Disclaimer on “foodie” in that it’s prob’ly been overused to the point of meaninglessness but it seems to still possess instant recognition. Paradoxical in that hardly any modern farmers-those folks closest to the origins of the food supply-would call themselves or be considered foodies.  Most of them I know consider the Sysco-supplied stuff in the local cafe/ roadhouse or the stuff off the Schwanns truck to be good food. Lots of reasons for this “dumbing down” of the traditional farm table: the specialization of modern farms cuts selection of home-grown foods on hand for cooking; tight profit margins mean the farm wife no longer cooks but instead does shift work at a local manufacturer; aging-out of the remaining farmers mean reduced appetites, fewer children, and less energy.

Been in the food business continuously in one way or another since starting at Pillsbury R&D’s fledgling frozen foods group in 1976 as a process technician. Put together and operated a low-budget, skunk-works pilot plant for process experiments on a new Totino’s pizza concept. The engineering came naturally. Learned the basics of cooking , baking and food safety practices from food scientists . Left there in late 80’s- after attaining a mechanical engineering degree and process engineer title- during one of a series of takeovers and downsizing that culminated later in purchase by General Mills.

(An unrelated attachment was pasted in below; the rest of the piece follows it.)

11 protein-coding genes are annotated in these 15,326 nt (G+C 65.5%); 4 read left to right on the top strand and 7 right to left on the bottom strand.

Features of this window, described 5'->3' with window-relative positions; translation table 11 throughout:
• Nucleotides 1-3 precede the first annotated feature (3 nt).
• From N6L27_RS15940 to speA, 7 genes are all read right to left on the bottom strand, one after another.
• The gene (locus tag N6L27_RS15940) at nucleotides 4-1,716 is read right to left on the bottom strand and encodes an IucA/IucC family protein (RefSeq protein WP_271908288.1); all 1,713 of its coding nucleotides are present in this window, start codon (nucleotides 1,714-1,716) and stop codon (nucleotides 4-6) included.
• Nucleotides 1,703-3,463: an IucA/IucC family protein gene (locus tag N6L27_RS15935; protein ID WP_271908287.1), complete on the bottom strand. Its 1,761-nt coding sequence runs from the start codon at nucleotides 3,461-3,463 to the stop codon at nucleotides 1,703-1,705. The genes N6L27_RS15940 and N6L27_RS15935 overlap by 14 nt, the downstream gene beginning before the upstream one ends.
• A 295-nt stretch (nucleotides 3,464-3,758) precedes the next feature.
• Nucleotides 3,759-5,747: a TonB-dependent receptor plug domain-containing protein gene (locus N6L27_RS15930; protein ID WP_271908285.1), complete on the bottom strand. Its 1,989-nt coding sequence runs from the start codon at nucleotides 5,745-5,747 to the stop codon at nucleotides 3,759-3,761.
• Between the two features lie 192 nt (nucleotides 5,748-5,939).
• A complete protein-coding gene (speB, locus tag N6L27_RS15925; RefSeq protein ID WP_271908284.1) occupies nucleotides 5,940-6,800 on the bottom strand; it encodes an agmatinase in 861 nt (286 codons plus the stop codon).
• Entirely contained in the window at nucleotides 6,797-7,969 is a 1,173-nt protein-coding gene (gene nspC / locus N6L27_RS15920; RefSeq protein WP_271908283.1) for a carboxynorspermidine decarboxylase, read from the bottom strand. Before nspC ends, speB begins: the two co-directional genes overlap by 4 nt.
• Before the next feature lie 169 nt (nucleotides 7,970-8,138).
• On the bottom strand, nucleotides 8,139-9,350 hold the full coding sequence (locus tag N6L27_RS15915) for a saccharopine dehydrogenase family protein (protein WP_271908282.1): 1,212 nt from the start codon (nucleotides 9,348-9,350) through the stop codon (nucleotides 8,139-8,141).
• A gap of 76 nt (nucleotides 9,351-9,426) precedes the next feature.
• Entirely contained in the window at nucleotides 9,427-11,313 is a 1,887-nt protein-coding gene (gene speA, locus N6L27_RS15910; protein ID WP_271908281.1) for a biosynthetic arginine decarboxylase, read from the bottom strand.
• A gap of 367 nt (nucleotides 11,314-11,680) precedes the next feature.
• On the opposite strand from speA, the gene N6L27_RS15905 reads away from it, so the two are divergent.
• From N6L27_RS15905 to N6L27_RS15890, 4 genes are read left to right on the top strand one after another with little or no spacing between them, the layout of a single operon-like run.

Went on to Food Engineering , a small fabricator of specialty equipment primarily for the prepared cereal industry. Lots of time spent in vast processing plants starting-up new lines, new products or diagnosing malfunctions. Spent an overnight in a South Korean instant ramen  soup plant  to get the kimchi drying quality they expected out of a new conveyor-type dryer with 3 temperature zones and 5 conveyor levels that required 6 hours retention time.

Quit engineering to take up beef farming/ranching in ’98 while the kids still young enough (10 and 12) to be excited about the prospect.

Stumbled into low-carb nutrition by the back door after a spring and summer of eating old-timey (fat/flavorful) pork out of their 2 Hampshire-ish sows and a stubby, round, spotted gift- boar. The family bought a half pig from them and ate pork a least  4 times a week , believing pork only had a 6 month freezer life. So much pork to eat we hardly had the appetite for carbs beyond that from vegetables. That fall, at my 30th high school re-union, I was lighter in weight (165 pounds) than any point since high school.  Don’t recall exactly how I pieced together cause and effect but I’ve been a low-carb advocate since. Always find reason to regret falling for high glycemic foods.